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A poet and literature scholar, Dana Amir is also a distinguished clinical psychologist and psychoanalyst, and heads the interdisciplinary doctoral program in Psychoanalysis at Haifa University in Israel. Amir is the author of six poetry books, two prose memoirs, and four non-fiction books exploring various aspects of the practice of psychoanalysis. Her poems have been published in many journals and collections in Hebrew, as well as in French and in Spanish.
Amir has been awarded numerous accolades across her career, including the Adler National Poetry Prize (1993) and the Nathan Alterman Poetry Prize (2013). Awards for her academic work include the Bahat Prize (2006), the Frances Tustin Memorial Prize (2011), the IPA Sacerdoti Prize (2013), the IFPE Distinguished Psychoanalytic Educators Award (2017), and the IPA Hayman Prize for the Study of the Holocaust and Genocide (2017).
Translation rights: World
Audio visual rights: World
Translation: Complete English translation by Gabi Levin
In this poetic and powerful memoir, Dana Amir casts a searching gaze on what it is that makes people a family, and on what makes humans adults. On adopting a child, what is the defining moment that turns a person into a parent? How does one extract the emotional skein of parenthood from the legal fabric of adoption? How does the new parent find themselves within the child–and does it matter?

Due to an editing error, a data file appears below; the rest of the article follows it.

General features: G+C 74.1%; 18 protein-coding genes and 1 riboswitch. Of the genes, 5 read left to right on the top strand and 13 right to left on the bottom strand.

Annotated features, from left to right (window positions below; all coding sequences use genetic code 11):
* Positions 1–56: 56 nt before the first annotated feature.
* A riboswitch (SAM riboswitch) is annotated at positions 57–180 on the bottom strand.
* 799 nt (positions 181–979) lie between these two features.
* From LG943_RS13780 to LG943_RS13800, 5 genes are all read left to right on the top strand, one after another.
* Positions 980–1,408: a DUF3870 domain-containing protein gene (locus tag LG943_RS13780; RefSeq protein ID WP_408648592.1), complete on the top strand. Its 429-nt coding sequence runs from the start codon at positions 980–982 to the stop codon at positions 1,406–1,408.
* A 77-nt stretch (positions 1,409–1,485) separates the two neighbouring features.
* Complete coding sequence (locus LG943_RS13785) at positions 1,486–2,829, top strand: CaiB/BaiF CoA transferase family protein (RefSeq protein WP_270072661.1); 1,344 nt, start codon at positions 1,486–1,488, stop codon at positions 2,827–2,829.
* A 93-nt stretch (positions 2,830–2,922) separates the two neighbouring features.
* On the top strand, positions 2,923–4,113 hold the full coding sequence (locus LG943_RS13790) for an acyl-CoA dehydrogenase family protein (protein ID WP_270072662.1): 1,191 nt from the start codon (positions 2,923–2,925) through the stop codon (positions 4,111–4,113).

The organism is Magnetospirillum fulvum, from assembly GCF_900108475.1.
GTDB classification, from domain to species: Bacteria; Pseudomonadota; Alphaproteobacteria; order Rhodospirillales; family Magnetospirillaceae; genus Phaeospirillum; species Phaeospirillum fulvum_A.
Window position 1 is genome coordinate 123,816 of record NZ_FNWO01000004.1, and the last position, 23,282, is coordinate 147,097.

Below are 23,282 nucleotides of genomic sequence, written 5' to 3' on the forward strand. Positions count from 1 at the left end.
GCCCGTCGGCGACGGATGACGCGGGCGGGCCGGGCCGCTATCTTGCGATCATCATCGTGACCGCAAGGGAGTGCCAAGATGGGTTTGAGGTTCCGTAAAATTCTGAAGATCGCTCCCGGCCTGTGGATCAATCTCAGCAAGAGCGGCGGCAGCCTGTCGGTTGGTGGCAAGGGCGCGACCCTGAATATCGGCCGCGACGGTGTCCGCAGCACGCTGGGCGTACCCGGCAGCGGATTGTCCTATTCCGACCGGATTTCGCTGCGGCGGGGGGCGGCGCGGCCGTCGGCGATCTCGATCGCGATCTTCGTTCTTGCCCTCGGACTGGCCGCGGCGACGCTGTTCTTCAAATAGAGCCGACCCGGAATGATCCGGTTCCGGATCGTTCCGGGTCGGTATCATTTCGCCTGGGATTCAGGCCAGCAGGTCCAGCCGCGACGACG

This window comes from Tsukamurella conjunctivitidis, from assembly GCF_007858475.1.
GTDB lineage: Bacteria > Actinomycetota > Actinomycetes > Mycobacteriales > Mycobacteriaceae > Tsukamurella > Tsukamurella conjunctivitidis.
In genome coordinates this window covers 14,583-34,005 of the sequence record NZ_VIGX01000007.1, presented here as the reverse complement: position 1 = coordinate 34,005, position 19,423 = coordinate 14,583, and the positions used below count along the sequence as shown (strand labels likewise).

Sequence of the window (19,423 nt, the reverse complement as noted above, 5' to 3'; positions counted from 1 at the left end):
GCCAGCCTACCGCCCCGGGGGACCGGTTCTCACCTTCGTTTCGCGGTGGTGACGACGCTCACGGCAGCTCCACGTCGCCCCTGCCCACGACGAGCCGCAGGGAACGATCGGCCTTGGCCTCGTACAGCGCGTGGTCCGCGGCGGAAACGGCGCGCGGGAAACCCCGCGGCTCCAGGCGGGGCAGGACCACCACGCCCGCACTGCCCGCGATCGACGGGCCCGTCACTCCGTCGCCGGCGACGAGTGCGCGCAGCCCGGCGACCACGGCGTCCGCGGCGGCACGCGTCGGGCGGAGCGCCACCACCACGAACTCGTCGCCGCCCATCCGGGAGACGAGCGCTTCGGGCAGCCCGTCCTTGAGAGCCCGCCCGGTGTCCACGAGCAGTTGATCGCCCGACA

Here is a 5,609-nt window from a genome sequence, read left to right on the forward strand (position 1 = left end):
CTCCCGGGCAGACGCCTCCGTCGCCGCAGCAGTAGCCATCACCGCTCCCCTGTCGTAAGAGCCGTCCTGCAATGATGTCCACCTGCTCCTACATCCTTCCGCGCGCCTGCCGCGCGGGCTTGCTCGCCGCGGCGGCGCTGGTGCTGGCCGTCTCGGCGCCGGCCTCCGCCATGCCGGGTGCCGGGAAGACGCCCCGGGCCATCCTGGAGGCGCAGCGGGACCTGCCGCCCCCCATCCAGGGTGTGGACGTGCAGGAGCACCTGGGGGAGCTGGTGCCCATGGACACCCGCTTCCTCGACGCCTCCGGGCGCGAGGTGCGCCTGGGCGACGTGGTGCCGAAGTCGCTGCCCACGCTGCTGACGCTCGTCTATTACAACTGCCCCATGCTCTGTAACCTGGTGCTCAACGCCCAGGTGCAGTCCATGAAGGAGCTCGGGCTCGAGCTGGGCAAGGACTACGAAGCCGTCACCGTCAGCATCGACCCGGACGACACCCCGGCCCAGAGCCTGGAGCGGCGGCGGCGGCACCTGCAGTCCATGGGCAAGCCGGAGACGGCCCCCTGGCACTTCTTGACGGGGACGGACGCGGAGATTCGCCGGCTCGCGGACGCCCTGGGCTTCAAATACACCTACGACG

Based on personal experience, Amir’s honest and poignant text does not propose answers to these questions. Rather, by voicing the unsaid, she sets out to create a dialogue between lived experience and the ineffable nature of the human soul.
The focus shifts in the second and third parts of the memoir, turning the gaze from the relationship between parent and adopted child to the broader family dynamic: four siblings that are trapped in their childhood home. As time passes, they grow, mature, become parents themselves. But the memories have preserved them much the same. Everyone experiences a lot across one’s life; how then can one identify those defining moments?
Dana Amir has been praised for her bold and evocative writing, reaching across genres. Her last book, Kaddish on Darkness and Light was described as "unique and extraordinary poetic writing, in its style, technique and aesthetic charge."
A portentous introduction that identifies precisely what is missing in the experience of motherhood… [The novella] is proof of the ability to return safely to the worlds of childhood, adolescence and early motherhood, and to tell their stories.
Recommended as one of the “Ten Books to Read During the Holidays” by Israel Hayom (2021)
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